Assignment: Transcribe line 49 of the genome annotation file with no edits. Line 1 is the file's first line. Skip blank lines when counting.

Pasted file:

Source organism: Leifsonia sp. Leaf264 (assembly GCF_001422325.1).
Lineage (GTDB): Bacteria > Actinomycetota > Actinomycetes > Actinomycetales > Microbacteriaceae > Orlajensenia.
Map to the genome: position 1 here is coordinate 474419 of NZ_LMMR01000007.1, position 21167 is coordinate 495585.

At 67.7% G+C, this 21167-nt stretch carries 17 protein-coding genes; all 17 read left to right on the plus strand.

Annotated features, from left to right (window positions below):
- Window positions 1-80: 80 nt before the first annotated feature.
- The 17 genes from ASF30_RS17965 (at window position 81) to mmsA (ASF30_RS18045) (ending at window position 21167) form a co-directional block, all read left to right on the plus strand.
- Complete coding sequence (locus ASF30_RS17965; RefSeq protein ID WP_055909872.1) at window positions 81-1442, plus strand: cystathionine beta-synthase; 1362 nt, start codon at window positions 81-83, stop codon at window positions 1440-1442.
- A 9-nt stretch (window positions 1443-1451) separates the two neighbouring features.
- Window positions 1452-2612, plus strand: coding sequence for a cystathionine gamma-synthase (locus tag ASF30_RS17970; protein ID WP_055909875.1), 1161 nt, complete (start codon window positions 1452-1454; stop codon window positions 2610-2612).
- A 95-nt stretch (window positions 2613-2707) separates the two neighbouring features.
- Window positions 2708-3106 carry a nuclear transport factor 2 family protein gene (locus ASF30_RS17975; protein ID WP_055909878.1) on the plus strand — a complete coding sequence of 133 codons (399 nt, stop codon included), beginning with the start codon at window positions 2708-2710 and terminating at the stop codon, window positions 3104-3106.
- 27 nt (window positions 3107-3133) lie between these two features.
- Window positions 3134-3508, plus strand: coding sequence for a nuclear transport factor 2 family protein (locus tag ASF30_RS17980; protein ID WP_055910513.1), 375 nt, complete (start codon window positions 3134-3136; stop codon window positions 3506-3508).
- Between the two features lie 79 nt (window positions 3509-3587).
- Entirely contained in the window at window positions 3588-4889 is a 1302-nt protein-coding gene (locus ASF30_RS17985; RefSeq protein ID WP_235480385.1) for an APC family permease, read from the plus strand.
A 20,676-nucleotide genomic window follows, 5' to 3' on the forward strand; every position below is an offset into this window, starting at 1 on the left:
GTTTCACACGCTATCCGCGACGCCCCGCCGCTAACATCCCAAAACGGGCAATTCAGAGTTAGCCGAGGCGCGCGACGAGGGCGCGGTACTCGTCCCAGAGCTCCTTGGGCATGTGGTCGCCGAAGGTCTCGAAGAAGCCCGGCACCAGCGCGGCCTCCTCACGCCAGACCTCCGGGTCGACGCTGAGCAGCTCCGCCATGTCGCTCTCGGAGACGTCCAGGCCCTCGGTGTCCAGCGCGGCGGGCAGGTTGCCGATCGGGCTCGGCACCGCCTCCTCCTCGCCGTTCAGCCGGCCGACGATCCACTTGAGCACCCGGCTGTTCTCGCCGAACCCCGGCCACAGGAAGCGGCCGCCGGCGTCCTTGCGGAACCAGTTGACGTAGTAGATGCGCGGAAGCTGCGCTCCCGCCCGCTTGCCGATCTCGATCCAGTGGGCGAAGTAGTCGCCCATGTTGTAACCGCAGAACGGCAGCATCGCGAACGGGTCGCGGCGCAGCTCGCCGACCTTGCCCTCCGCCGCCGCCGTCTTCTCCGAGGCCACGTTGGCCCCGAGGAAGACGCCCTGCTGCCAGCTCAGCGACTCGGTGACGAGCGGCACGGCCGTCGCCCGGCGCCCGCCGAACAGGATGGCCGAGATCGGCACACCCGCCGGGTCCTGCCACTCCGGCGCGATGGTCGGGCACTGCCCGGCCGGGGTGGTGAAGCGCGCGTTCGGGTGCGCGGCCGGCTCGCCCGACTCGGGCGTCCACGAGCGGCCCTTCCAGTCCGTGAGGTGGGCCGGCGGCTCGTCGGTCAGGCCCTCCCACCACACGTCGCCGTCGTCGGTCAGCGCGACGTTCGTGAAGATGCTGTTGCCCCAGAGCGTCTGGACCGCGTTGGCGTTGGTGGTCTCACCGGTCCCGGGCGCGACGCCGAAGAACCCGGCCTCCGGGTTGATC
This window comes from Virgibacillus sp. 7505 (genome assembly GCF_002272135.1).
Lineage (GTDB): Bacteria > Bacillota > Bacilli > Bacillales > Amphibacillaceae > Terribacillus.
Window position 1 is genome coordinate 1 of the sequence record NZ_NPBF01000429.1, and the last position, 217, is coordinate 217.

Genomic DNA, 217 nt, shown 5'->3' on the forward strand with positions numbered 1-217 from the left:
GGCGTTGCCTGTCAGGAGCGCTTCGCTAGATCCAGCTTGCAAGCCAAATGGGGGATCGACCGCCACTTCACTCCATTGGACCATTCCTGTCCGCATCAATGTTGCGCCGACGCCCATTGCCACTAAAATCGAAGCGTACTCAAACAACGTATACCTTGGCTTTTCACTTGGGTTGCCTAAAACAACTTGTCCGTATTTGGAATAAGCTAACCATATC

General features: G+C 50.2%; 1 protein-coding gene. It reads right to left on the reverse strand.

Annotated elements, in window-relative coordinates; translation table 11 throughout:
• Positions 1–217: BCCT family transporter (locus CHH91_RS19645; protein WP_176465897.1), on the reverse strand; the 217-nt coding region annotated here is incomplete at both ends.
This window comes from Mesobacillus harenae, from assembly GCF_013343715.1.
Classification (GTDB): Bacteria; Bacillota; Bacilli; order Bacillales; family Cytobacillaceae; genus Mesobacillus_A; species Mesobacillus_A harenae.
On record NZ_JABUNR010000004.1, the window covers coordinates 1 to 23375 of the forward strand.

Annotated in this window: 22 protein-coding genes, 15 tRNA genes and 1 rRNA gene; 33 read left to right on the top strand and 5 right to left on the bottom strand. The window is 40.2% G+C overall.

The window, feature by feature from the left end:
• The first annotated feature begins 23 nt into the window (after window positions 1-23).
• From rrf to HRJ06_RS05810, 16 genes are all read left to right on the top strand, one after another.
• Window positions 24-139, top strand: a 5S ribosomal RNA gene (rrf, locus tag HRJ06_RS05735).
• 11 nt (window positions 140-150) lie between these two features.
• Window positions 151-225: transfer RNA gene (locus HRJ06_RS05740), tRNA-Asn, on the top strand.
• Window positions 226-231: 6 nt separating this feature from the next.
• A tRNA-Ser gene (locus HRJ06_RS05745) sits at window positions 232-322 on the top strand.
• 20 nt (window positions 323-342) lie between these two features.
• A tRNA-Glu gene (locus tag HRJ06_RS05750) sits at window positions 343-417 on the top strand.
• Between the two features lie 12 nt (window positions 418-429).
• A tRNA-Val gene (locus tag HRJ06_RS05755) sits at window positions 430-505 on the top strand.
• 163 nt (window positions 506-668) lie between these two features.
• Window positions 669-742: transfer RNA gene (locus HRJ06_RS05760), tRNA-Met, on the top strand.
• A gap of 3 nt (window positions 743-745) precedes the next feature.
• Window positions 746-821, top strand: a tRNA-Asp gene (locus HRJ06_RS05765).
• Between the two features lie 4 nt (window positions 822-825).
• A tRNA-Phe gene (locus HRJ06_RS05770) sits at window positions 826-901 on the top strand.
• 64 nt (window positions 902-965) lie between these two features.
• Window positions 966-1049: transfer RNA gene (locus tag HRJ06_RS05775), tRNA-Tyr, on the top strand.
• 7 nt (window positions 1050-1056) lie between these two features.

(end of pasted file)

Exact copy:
• 64 nt (window positions 902-965) lie between these two features.